Superfans: Masilo Machaka with Chiefs fans during the match between Orlando Pirates and Kaizer Chiefs in 2009. (Photo by Lefty Shivambu/Gallo Images/Getty Images)
International football has been a sobering experience for South Africans. Fans have flocked back to stadiums, first in the European Championships and then in most of the continent’s major leagues.
Even on the TV screen their excitement is palpable; an explosive release of almost two years of collective Covid frustration and fatigue. Their passion makes a superior broadcast product too — the bogus crowd noise has now been banished.
But as much as the developments are welcomed by all sports lovers, it’s hard for South Africans not to feel a tinge of jealousy.
“When you watch England, maybe Chelsea, play against Liverpool, there’s a lot of fans there,” Kaizer Chiefs superfan Masilo Machaka says. “There’s a good atmosphere, we say ‘wow, eish, we’d like to be there’. How can we be there?”
In the years before the Covid-19 pandemic Machaka was seen at every major event or national team outing across multiple sporting codes, inevitably donning a makarapa and his raised fists bouncing. Now, hearing Anfield boom out You’ll Never Walk Alone in his living room posed a question shared by many other South Africans.
When will Soccer City have its own moment of catharsis? No one can answer that with any certainty.
With vaccination rates still low — only 11.5% of the population was fully vaccinated at the time of writing — there are no prospects of welcoming back large crowds in the near future. Not when many believe the slightest provocation could usher in a fourth wave by December.
Yet a new narrative has developed suggesting that it might be in the country’s best interests to open up its stands once again — provided it does so only for the vaccinated.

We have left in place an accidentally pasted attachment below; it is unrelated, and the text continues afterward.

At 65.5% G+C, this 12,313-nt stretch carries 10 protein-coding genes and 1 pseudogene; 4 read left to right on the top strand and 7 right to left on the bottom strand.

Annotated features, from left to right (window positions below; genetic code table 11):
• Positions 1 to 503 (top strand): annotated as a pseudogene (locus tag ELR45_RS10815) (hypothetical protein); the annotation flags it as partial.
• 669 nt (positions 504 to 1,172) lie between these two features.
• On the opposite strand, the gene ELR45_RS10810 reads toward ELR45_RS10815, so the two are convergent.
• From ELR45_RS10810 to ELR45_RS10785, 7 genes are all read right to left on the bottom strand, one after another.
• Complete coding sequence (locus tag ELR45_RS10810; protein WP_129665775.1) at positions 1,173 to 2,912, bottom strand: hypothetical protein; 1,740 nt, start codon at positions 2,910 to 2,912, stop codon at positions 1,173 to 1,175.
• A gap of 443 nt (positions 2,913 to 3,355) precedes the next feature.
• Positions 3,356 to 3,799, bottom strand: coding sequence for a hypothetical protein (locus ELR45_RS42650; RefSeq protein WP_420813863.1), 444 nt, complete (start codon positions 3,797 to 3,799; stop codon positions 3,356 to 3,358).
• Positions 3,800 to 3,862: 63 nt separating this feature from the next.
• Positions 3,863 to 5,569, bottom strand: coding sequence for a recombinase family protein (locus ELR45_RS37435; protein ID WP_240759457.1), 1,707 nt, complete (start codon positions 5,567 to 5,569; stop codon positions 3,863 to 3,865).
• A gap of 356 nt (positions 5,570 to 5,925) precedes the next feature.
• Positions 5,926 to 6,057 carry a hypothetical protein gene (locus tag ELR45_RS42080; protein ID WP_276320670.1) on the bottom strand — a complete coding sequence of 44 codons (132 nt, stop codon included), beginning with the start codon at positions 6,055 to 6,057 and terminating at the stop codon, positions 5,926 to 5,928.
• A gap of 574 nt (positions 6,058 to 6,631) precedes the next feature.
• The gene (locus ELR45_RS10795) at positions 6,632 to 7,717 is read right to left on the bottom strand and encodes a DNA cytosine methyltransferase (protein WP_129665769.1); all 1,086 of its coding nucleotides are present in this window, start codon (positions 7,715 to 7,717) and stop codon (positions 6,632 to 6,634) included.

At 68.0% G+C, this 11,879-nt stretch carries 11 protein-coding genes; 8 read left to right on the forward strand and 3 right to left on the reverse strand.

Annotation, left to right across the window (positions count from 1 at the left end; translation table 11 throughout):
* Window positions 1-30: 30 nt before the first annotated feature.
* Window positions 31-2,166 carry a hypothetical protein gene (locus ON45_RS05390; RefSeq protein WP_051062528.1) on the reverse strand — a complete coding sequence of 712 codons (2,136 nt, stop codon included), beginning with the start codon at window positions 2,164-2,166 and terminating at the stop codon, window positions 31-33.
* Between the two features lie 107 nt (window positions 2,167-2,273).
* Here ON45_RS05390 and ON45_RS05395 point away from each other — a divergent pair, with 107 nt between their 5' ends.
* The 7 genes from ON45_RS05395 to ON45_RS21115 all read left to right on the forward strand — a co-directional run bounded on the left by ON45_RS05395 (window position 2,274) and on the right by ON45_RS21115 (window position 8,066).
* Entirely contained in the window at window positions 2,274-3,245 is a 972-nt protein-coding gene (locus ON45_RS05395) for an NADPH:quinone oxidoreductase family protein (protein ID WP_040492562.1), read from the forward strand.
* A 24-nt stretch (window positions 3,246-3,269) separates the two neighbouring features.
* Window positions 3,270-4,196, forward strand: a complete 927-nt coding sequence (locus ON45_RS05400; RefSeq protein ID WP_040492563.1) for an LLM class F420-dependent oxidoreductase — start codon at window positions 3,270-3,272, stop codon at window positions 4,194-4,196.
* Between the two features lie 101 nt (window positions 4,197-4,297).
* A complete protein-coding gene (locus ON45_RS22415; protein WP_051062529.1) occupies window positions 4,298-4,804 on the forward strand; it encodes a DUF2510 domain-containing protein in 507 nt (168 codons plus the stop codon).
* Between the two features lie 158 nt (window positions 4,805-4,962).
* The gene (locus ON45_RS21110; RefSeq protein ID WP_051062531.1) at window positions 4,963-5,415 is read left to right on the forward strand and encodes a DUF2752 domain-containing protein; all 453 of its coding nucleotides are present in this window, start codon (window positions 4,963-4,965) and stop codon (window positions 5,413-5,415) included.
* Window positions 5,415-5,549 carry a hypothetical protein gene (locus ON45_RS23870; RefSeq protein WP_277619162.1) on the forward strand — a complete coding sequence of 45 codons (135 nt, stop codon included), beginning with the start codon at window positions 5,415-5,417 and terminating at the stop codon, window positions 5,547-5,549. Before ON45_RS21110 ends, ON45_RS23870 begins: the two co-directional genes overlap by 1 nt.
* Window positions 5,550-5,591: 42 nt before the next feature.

It’s a suggestion apparently considered by Health Minister Dr Joe Phaahla, who said last week that the government was discussing “soft incentives” to stimulate the uptake of Covid-19 vaccinations.
“We could start opening up various activities, sports, cultural, and more businesses and other get-togethers,” he said. “To say, if you are vaccinated, so many people can go to the soccer stadium to watch a match. If you are vaccinated and you can prove that, so many people can go to Newtown to enjoy some music.”
The logic is simple: there are a number of fence-sitters, who are sufficiently scared of the jab that they would rather put it off. These people could possibly be coaxed with “goodies”, as Phaahla put it. He added that a proposal could be put to the government outlining how this might work.
Asked this week whether there was any movement on the proposal, Phaahla’s office said the minister still had to first have a discussion with the cabinet before it could publish a concrete scheme.
When the communications department announced that a special event would be held at Soccer City on Wednesday morning, it was expected that more would be heard about such plans — especially considering that the event was cohosted by Minister of Sports, Arts and Culture Nathi Mthethwa and Deputy President David Mabuza in his capacity as the chairperson of the Inter-Ministerial Committee on Covid-19 Vaccines.
‘Return to play’
Two hours later (three if you include the late start) and there was little to be gleaned about the government’s definitive plans on the matter. What was offered instead was the launch of the “Return to play —it’s in your hands” campaign. This is essentially a call to the nation’s sportspeople to encourage everyone to get vaccinated. Or, as Mthethwa put it, “a passing of the baton”.
The morning was a typical South African extravaganza of protocols observed and platitudes. One by one some of the country’s prominent sportspeople and artists trotted to the stage to deliver the same message: vaccines save life. They included Proteas netball captain Bongi Msomi, Miss SA Shudufhadzo Musida and footballer Siphiwe Tshabalala — who scored what is perhaps Bafana Bafana’s most famous goal at the same grounds to open the 2010 World Cup.